Fame is a tricky business, and if, by some odd stroke of luck, I ever do become famous, I’ll have to give you my conclusions about that. But until then, I can say that it does draw me with unusual strength, and I think that’s a universal thing for teenagers with a need for fulfilling their potential. After all, it’s what we are told: dream big, aim high, and live in the world of possibilities. And I think there’s something beautiful about that.

5 thoughts on “4/6/15: Household Name

  1. What an interesting way to look at fame! I completely agree that every one has dreamed of becoming famous at some point in their lives, whether consciously or not. Sometimes you just can’t help wondering what it would be like to be famous, but then again what does it mean to be famous? For example, on social media someone needs 100, 000 followers to feel famous while someone else thinks that that they are famous when they have a hundred.
    I’m sure that if you became famiys you would be for very good reasons and would bring even more good into the world with your fame and the power and the opportunities that come with it! 🙂

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    1. Very good point; fame is such a subjective subject. There’s celebrity fame, academic fame, social fame, fame within a very specific group of people, etc. Fame itself probably doesn’t have an all-encompassing definition. Thank you! I like to think I’d do good things with my fame (and do good things with my life for others regardless)!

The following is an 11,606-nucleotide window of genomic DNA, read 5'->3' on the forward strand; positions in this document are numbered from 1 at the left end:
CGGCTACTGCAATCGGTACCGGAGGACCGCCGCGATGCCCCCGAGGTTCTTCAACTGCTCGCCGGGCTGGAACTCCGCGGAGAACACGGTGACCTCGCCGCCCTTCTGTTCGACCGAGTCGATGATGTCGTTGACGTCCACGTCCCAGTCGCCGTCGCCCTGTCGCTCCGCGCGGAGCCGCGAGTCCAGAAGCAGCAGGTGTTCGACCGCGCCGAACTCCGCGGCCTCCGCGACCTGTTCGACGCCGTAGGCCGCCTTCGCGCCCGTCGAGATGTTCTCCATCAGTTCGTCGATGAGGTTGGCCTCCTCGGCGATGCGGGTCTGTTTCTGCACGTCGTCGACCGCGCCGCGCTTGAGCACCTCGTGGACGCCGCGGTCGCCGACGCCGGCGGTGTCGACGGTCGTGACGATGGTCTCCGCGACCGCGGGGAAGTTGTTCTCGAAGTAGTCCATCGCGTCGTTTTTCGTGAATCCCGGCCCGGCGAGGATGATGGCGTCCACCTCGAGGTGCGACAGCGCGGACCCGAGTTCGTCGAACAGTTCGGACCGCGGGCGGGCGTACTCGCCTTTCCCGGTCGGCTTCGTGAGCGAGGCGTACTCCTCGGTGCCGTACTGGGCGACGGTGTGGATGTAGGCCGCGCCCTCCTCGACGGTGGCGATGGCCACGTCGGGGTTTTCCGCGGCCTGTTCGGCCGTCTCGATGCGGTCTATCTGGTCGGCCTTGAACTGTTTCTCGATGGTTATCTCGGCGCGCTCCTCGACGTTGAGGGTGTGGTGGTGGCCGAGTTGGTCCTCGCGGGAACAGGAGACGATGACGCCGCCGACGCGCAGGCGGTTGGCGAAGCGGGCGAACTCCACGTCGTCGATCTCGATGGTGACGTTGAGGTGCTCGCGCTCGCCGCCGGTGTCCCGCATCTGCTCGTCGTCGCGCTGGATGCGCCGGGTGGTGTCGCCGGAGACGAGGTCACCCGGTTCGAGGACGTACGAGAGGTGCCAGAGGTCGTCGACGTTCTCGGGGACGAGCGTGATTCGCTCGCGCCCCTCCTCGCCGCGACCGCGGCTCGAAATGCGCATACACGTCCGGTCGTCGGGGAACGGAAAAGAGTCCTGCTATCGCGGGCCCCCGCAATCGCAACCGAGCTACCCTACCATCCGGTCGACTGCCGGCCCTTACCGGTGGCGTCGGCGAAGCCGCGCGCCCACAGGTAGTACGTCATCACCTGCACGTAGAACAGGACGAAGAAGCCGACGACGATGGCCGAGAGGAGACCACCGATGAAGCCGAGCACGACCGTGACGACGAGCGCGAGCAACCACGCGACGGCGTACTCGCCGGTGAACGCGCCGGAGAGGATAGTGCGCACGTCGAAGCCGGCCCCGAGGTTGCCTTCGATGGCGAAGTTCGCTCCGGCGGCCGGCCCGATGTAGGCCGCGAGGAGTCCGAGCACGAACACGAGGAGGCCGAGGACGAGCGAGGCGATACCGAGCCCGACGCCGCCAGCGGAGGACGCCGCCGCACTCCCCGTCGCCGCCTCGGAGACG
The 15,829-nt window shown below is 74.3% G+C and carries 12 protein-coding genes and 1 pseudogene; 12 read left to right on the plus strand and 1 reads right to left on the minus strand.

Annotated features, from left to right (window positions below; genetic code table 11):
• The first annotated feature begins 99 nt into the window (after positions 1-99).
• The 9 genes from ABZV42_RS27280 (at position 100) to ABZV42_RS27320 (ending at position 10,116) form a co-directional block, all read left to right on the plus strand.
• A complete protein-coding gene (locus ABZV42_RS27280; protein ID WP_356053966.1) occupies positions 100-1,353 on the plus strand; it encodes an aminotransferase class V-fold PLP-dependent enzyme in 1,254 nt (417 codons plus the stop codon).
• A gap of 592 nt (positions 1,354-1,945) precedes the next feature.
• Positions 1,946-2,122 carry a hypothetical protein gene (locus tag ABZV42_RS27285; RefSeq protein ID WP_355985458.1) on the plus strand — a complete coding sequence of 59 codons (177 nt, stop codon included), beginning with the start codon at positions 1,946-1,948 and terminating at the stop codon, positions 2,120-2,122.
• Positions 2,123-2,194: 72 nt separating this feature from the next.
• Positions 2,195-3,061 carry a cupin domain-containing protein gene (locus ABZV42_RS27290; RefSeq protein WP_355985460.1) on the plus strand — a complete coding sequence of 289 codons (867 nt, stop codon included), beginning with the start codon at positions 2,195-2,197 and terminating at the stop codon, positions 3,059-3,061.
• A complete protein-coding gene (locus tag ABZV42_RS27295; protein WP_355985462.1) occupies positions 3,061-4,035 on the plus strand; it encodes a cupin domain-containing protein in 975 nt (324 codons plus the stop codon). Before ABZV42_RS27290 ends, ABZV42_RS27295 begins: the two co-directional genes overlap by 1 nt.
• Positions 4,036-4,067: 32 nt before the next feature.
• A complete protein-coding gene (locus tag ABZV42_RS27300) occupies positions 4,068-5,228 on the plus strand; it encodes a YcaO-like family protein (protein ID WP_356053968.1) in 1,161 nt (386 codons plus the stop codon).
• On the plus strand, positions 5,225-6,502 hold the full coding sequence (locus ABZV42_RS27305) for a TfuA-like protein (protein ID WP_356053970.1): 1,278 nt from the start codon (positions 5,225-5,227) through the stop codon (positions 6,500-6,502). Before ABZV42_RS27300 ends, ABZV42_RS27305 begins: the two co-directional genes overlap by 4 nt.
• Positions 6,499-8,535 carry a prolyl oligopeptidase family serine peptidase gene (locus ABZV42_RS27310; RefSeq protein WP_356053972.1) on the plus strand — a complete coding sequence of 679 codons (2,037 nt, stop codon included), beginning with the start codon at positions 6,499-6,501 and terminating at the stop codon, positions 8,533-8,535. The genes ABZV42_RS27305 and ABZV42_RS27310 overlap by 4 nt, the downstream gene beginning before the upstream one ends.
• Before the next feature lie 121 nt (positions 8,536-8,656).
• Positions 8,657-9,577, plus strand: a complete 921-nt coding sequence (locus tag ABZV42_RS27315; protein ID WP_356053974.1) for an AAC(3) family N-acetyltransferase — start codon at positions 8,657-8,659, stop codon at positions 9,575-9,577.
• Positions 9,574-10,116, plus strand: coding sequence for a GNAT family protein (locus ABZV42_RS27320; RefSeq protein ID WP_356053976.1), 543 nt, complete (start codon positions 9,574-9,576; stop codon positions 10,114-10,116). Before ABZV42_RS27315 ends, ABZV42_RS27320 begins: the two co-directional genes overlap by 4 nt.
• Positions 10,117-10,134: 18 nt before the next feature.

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  2. Living up to ones full potential and wanting fame is not something that should be directly associated with a strong ego. To have fame is not to want it, it should come to you through the desire fueled by hardwork and passion. Of course, one must have slight ego to accomplish that. It also depends on what type of “fame” you desire, do you want to be a revered celebrity, or an educated scholar in an important field?

    I’ve thought about this for a while, and I believe that to live up to ones full potential is to be happy and have a meaningful life every single day. Your natural intellect can create success, but one must not feel like they have to live up to these expectations and be “perfect”.

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  3. Living up to ones full potential and wanting fame is not something that should be directly associated with a strong ego. To have fame is not to want it, it should come to you through the desire fueled by hardwork and passion. Of course, one must have slight ego to accomplish that, and be willing to share your ideas with the world. It also depends on what type of “fame” you desire, do you want to be a revered celebrity, or an educated scholar in an important field?

    I’ve thought about this for a while, and I believe that to live up to ones full potential is to be happy and have a meaningful life every single day. Your natural intellect can create success, but one must not feel like they have to live up to these expectations and be “perfect” for the sake of being perfect.

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    1. You are right- there is most definitely an aspect of passion and hard work that isn’t driven by ego, but by a desire to learn and fulfill one’s potential. I think there is a fine balance between doing something for the joy of doing it well, and for the outer joy of recognition (which is almost always derived from ego, which isn’t necessarily bad, but can be dangerous to self-esteem). You are so right that living up to one’s potential can be a day-to-day, intrinsically meaningful experience, even without recognition from the world. Thanks!